With shorter days and cooler temperatures, fall has officially arrived. Autumn is the perfect time to go out and do some seasonal maintenance work in the garden. While cleaning your lawn and garden in the fall makes your landscape look better, it is also an integral part of the healthy vegetative cycle. Many plants prepare a large part of their time for seasonal changes. However, you can help them and make sure your soil remains vital by paying them a little attention before the winter.
1. groom and feed your lawn
Fall is the best time to give a finishing touch to your lawn. Remove thatch, fertilize and reseed between mid-September and mid-November, depending on where you live. Winter fertilizers help the grass develop strong, healthy roots. Consider sprinkling your lawn with a cover crop such as winter rye. Your grass will be beautiful and green throughout the winter and spring; winter rye will add essential nutrients to the soil.
2. Cut your perennial flowers
In most cases, autumn marks the end of summer's prolific summer bloom, as the flowers use the last energy stored to close the season. While the peaks of perennials can die with the arrival of cooler weather, underground roots remain very much alive. Cutting brown foliage and dead perennials as close as possible to the soil will not interfere with the roots and will maintain the cleanliness of the garden while reducing the risk of infestation or disease. Be sure to pick up and dispose of all debris. Compost only what is healthy. Cover cold-sensitive perennials with a light layer of mulch for added protection in the winter, if you live in a cold region. It is ok to leave dried seed heads and ornamental grasses that look great, as they provide food and shelter for wildlife and add winter interest to the garden.
3. Collect and store herbs
Many herbs can be collected for storage and use in the winter, until the first frost. Picking herbs late in the season is a great way to make sure your crops are not lost. The herbs can also be grown indoors throughout the season and provide an attractive backdrop for porches or kitchen windows.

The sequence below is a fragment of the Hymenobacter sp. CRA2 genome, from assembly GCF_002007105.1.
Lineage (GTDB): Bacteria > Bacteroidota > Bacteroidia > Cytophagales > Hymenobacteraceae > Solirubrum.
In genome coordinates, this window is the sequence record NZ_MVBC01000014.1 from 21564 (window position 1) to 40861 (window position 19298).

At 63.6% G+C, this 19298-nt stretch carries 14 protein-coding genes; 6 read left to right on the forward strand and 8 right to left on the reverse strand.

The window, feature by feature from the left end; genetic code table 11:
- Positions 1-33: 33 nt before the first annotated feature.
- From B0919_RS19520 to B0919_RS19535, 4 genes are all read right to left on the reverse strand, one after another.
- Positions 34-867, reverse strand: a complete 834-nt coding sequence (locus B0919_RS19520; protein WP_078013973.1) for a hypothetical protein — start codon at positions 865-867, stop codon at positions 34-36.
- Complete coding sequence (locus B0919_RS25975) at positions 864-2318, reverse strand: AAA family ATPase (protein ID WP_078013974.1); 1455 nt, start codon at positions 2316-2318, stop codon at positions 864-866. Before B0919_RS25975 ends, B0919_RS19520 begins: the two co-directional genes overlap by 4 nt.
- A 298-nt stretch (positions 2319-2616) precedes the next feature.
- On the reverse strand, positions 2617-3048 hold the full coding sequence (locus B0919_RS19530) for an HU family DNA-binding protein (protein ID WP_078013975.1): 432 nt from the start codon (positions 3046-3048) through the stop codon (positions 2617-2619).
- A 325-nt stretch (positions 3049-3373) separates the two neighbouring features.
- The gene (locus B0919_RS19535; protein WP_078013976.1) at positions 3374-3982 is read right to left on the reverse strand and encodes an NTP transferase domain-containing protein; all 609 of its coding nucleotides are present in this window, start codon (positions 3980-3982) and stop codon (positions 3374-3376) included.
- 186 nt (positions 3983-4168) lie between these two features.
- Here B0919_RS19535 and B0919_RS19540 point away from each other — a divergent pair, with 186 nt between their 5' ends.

4. Address seasonal vegetables, annuals and weeds
Leaving spoiled fruit and vegetable vines and other annuals in the garden in winter is not a good thing. Not only is it unsightly, but it could also attract pests and critters into your garden and create conditions conducive to the spread of pathogens. Once the annuals are dead, they should be completely removed. Just pull the soiled plant out of the soil, roots and all, and place it in your compost pile. Do not forget to spend time tearing weeds.
5. Build a compost bin
Autumn is the perfect time to adopt the composting movement. Simple compost baskets fall into the easy DIY column and provide an economical and convenient way to cope with the endless amount of leaves that many of us have in the fall. Fill your compost bin with fresh leaves, cut grass and plant material free of harmful organisms. Cover the garbage bin and you should have a good compost in the spring.
6. Love your soil
Fall is one of the best times to take a soil sample. The soil sample will provide you with an in-depth overview of the health of your soil. Do not forget that your plants are as healthy as your soil. In the fall, change the soil of your garden by adding plenty of rich compost or aged animal manure. The addition of composted material in the fall gives the material time to decompose during the winter. Another interesting option is to plant a cover crop in your garden. Cover crops, such as winter rye, grow during the coldest months and provide nutrients to the soil.
7. Protect cold-sensitive plants
For those living in areas with severe winters, it is imperative to protect sensitive plants. The addition of mulch, such as compost, straw, pine needles, shredded leaves or aged manure is a great way to protect perennials from cold temperatures. More sensitive plants can be covered with a garden trickle. For plants and shrubs sensitive to cold winds, you can build a simple windbreak with garden fabric. Young trees can also be protected from frost and wind by using tree protectors. Plastic bells will protect groups of slow growing plants. If you have roses, especially hybrid varieties, and you live in the north, you need to help them survive in the winter. Although it takes an extremely hard winter to kill a rose, many roses suffer from dehydration due to wind and frost. Proper preparation in the fall will help ensure that your roses look perfect in the spring.
The autumn is not only a good time to clean your garden, but also to plant a variety of trees, shrubs, perennials, bulbs and annuals. In many places, annuals, such as pansies, kale, and muffins, provide a splash of color throughout the winter. An added benefit is that many garden centers and houses sell perennials in the fall at a discounted price. For best results, be sure to plant before the soil gets too cold.